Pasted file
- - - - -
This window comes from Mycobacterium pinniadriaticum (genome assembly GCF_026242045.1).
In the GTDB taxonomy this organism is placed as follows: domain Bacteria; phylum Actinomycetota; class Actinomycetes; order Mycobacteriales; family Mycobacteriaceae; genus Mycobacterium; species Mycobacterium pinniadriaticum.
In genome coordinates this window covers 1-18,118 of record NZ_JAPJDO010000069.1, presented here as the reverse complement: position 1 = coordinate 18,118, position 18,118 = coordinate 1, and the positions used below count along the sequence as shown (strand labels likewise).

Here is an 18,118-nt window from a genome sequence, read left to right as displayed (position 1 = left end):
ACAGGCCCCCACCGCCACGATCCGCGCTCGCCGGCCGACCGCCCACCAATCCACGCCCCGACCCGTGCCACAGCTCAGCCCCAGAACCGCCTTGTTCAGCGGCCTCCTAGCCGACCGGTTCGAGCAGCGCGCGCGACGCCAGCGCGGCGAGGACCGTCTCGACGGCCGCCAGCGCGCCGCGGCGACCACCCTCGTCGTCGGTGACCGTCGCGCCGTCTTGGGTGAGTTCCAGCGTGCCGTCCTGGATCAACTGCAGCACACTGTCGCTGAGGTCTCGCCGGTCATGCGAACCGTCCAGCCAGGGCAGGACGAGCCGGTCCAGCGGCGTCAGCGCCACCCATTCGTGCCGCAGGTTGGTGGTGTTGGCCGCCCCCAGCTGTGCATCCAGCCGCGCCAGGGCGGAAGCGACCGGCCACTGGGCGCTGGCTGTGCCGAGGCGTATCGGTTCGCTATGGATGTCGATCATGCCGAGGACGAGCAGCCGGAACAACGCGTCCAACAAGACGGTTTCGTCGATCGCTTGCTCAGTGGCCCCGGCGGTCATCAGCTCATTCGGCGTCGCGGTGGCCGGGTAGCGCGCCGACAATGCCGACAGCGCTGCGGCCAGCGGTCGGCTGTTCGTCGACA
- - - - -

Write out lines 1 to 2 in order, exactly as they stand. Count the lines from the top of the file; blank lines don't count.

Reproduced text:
This window comes from Mycobacterium pinniadriaticum (genome assembly GCF_026242045.1).
In the GTDB taxonomy this organism is placed as follows: domain Bacteria; phylum Actinomycetota; class Actinomycetes; order Mycobacteriales; family Mycobacteriaceae; genus Mycobacterium; species Mycobacterium pinniadriaticum.